Equality Impact Assessments
The purpose of an equality impact assessment is to eliminate discrimination, primarily indirect discrimination (such as a policy or company action disproportionately affecting some employees more than others) experienced by protected groups within an organisation.
Defined by the Equality Act 2010, those protected groups are determined by nine characteristics:
- Gender reassignment
- Marriage and civil partnership
- Pregnancy and maternity
- Race and ethnicity
- Religion or belief
- Biological sex
- Sexual orientation
A good equality impact assessment can go beyond the protected characteristics to include things like a person’s socio-economic background and whether or not they are a carer.
First introduced to ensure public sector organisations were complying with the Equality Act, equality impact assessments are today fostered by both the third and the private sectors to help a company, charity, or organisation meet their inclusion goals.
Instead of being undertaken annually or bi-annually, many organisations undertake an equality impact assessment each time they make a decision that could impact one group more than another. Those instances where one might prove particularly useful include moving a workplace from one site to another, the process of staff promotion, and introducing opportunities for training and development.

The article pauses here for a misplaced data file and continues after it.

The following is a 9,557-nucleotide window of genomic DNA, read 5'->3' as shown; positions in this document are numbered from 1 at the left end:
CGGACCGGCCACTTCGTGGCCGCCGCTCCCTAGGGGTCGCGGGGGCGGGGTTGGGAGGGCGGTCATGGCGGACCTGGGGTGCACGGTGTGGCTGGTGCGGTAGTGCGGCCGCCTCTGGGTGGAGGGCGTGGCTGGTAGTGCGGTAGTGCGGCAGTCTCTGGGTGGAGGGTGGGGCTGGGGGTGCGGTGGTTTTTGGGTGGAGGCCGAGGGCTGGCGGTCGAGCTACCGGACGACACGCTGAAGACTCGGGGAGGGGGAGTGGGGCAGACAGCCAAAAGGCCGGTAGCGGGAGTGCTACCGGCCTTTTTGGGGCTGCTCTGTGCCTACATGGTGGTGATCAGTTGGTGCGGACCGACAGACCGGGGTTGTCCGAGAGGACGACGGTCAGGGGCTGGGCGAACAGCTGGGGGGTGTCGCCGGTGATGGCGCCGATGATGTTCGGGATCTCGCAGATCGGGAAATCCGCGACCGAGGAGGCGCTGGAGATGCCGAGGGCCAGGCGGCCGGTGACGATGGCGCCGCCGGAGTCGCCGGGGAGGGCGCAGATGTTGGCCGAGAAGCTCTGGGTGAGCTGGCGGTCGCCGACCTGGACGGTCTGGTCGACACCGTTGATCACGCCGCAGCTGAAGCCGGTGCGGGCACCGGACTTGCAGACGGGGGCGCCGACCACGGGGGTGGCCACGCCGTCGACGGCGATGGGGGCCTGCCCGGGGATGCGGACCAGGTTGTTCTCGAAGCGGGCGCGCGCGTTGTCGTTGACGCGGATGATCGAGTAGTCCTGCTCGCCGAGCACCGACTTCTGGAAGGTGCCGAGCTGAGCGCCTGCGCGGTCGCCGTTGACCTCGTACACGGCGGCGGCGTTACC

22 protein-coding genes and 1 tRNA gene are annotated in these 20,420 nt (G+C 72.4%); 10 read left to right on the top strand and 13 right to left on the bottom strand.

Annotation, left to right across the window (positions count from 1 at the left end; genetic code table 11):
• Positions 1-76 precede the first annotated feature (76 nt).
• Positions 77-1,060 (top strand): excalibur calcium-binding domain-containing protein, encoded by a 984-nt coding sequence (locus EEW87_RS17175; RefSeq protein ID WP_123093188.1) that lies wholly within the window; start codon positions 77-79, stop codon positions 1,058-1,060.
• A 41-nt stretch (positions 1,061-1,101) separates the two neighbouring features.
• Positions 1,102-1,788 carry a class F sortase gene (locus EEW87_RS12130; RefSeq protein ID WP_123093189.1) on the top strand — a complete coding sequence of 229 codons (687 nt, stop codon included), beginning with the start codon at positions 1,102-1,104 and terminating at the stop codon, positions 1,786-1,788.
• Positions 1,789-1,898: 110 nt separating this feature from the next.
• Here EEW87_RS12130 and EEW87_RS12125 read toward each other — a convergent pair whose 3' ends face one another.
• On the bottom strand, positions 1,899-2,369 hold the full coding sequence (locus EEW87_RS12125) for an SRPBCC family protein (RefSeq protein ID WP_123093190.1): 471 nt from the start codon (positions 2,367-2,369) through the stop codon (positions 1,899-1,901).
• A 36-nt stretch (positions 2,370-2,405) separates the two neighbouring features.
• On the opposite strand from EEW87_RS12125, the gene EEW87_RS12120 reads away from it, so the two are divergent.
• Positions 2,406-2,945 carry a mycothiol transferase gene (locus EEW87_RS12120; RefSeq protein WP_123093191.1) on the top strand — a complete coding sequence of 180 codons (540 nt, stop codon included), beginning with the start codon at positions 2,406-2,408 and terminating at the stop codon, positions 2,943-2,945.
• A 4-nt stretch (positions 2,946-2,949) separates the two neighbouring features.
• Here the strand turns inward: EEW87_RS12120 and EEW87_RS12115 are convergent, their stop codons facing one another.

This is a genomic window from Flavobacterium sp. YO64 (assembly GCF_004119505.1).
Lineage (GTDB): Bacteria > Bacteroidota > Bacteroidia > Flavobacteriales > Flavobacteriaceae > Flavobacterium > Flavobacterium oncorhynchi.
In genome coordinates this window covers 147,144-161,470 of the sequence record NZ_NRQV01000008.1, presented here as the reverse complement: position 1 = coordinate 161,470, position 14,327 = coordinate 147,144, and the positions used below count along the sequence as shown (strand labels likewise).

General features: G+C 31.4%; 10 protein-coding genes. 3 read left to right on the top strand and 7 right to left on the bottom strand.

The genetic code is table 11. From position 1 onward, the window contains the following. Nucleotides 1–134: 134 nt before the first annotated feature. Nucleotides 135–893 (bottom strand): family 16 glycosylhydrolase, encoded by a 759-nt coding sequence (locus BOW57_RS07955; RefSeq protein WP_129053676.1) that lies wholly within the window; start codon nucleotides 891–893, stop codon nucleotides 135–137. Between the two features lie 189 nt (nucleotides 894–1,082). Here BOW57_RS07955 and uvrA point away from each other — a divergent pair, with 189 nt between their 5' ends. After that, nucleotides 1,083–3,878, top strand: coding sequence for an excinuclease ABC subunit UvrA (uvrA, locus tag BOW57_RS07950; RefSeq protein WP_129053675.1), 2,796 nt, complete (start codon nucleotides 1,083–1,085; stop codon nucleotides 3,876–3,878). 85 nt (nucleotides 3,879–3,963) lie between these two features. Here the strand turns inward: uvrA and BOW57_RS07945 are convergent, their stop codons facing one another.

Fundamentally, an equality impact assessment can help you to identify barriers within your workplace, allowing you to ensure your decisions, practices, and policies are fair and don’t discriminate against anyone.
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Are equality impact assessments a legal requirement?
Equality impact assessments are not a legal requirement in the UK, but are used as an effective tool to meet an organisation’s dedication to inclusivity. Undertaking an assessment when making a company decision or taking action could ensure that protected groups of employees are not unfairly treated.
Is there a standard equality impact assessments template?
One equality impact assessment will be different from another depending on the company and the decision or action being made or taken. Therefore, a standard template would not be able to capture all of the data necessary to successfully complete an assessment.
The solicitors at Loch Law can help you to draft an equality impact assessment that meets your needs.
Why are diversity and inclusion important in the workplace?
Diversity and inclusion are important because they can expand your potential pool of talent significantly. Groups of people who might otherwise have been overlooked for jobs and promotions can join their competition on a level playing field without the danger of biases.
By including those same groups of often-indirectly-discriminated-against people in your company’s decisions, you can promote higher levels of engagement and employee satisfaction too.